MM (Guardianship)  VCAT 1282 (26 June 2008) VCAT has imposed a supervised treatment order on a man with an intellectual disability, requiring him to be kept in detention to ensure his compliance with a treatment plan – despite his willingness to consent to the plan – to reduce the risk that he could cause harm to others. The Tribunal referred to, but undertook scant analysis of, the interpretative provisions of the Charter and the requirement that any limitation on a right be demonstrably justified in a free and democratic society.
MM, a 35 year old man with a mild intellectual disability, has a history of sexual assault against male children. He has been the subject of an interim supervised treatment order under the Disability Act 2006 (Vic) since July 2007 (granted on the basis of the material accompanying the application for an order, prior to a full hearing), which required his detention due to the risk of him seriously harming others.
The central issue faced by VCAT in the hearing to decide whether a permanent treatment order should be made was whether MM was capable of giving consent to voluntarily complying with a treatment plan, or whether his continued enforced detention was necessary to ensure compliance.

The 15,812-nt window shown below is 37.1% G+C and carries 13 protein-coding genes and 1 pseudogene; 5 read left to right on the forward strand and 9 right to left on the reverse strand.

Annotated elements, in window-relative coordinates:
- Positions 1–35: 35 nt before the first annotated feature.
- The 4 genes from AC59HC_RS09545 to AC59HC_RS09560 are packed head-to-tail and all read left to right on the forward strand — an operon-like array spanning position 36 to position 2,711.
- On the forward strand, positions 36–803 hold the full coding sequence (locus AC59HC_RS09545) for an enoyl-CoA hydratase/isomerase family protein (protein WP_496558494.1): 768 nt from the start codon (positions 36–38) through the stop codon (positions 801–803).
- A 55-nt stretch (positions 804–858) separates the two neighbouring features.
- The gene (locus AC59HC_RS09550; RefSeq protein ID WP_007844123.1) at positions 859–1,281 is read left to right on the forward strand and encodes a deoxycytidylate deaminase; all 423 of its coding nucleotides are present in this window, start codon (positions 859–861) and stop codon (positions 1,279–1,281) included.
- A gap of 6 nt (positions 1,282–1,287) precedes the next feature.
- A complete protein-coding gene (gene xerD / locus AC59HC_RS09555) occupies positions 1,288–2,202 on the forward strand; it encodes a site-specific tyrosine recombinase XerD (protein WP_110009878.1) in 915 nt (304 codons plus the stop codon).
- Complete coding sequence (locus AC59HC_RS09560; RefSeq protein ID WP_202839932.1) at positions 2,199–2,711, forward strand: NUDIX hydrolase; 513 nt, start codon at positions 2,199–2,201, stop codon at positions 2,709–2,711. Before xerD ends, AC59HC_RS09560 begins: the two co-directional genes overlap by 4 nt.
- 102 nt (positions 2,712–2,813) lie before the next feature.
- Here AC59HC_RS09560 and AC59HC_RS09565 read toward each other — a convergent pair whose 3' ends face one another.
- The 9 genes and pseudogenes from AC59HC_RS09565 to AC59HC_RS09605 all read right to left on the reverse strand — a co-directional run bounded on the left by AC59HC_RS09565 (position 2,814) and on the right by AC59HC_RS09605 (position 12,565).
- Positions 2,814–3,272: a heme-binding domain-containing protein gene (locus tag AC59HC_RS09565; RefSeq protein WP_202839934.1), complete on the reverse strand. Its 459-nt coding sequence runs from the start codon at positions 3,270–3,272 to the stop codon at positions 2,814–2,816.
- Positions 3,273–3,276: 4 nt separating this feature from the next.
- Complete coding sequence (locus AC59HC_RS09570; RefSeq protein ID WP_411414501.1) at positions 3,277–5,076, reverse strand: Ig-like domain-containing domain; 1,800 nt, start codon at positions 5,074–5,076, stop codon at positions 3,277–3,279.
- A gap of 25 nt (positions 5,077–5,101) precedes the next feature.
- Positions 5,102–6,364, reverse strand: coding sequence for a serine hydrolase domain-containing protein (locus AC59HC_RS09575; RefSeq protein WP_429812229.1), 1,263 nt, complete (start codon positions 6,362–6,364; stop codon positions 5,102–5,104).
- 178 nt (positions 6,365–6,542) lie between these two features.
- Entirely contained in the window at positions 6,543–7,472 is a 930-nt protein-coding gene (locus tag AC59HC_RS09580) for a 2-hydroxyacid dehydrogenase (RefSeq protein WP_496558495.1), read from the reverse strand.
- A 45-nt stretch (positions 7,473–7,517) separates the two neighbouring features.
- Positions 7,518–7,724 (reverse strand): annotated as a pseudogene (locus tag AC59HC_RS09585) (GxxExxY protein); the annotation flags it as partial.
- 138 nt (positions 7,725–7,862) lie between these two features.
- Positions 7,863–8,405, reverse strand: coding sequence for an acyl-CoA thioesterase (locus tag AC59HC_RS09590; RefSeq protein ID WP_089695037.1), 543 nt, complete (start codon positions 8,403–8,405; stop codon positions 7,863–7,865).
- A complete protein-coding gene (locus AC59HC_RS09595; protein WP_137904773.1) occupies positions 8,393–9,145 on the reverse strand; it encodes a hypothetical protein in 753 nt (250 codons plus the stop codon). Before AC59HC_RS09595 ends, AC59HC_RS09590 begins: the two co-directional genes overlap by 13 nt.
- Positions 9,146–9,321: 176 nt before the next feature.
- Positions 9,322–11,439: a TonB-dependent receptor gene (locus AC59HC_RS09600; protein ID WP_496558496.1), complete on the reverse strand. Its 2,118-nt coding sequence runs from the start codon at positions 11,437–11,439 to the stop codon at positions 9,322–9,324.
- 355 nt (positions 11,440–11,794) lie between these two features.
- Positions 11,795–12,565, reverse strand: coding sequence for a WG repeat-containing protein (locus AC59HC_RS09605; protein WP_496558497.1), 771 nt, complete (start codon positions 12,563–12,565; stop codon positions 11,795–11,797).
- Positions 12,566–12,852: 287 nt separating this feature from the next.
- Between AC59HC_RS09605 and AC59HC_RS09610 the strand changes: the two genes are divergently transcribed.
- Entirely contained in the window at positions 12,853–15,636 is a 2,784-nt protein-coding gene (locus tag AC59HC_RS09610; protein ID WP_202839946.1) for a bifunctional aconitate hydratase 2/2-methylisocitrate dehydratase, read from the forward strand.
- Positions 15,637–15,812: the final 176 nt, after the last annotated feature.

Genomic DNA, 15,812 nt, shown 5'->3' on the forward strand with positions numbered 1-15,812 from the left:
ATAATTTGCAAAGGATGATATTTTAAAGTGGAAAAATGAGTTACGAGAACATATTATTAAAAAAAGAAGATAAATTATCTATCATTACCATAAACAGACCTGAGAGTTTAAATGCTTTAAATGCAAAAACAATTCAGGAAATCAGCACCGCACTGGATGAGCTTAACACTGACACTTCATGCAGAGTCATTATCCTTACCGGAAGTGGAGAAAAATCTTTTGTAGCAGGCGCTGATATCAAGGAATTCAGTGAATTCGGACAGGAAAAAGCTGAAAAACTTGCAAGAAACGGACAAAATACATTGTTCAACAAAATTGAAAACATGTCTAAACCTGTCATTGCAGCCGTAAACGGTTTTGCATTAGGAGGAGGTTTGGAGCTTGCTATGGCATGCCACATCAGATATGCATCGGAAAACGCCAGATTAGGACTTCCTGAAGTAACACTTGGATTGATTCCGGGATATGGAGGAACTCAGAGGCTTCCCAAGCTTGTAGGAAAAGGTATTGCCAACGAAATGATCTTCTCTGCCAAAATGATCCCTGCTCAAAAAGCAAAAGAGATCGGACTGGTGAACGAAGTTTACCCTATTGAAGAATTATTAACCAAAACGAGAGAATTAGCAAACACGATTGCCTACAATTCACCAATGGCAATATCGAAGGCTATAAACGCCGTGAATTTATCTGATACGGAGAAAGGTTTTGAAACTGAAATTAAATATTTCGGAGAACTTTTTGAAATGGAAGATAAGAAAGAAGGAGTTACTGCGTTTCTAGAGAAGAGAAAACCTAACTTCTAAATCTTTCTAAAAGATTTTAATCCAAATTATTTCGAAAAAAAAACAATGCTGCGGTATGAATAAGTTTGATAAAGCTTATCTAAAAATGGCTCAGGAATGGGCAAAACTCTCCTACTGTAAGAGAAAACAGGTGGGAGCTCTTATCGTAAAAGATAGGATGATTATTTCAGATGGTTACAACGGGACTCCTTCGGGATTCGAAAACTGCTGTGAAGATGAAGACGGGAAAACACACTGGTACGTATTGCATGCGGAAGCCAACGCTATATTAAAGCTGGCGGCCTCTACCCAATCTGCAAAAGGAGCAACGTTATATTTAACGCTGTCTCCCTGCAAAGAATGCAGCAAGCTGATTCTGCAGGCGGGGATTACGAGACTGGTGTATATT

Since the order was first imposed 12 months ago, MM has progressed from the most restrictive stage 1 to a less restrictive stage 3 of a treatment plan. On the facts before the Tribunal, MM actually wanted (generally) the requisite treatment to continue, but under the least restrictive stage 4 of a treatment plan, not under an order imposed on him.
VCAT’s power to make a supervised treatment order requires the satisfaction of five elements:
- there is a pattern of violent or dangerous behaviour causing serious harm;
- there is a significant risk of serious harm to others which cannot be reduced with less restrictive means;
- the services to be provided under the treatment plan will benefit the person and substantially decrease the risk of serious harm;
- the person is unwilling or unable to consent to voluntary compliance with a treatment plan; and
- detention is necessary to ensure compliance with the treatment plan and prevent the significant risk of serious harm to others.
In considering the fourth element in some detail, VCAT found that although MM was willing to consent to the comply with a treatment plan to substantially reduce the significant risk of serious harm to another person, he was in fact unable to do so. In support of this finding the Tribunal relied heavily on the evidence of a psychologist who expressed the opinion that although MM could understand the aspects of the treatment plan at an intellectual level, his ‘limited emotional insight’ would prevent him from analysing the emotional costs and consequences of treatment.
After reaching the conclusion that MM was unable to make a sufficiently informed decision to consent to treatment, and that the other four elements were also satisfied on the evidence, the Tribunal then turned to consider the ‘only brief’ submissions made in relation to the Charter.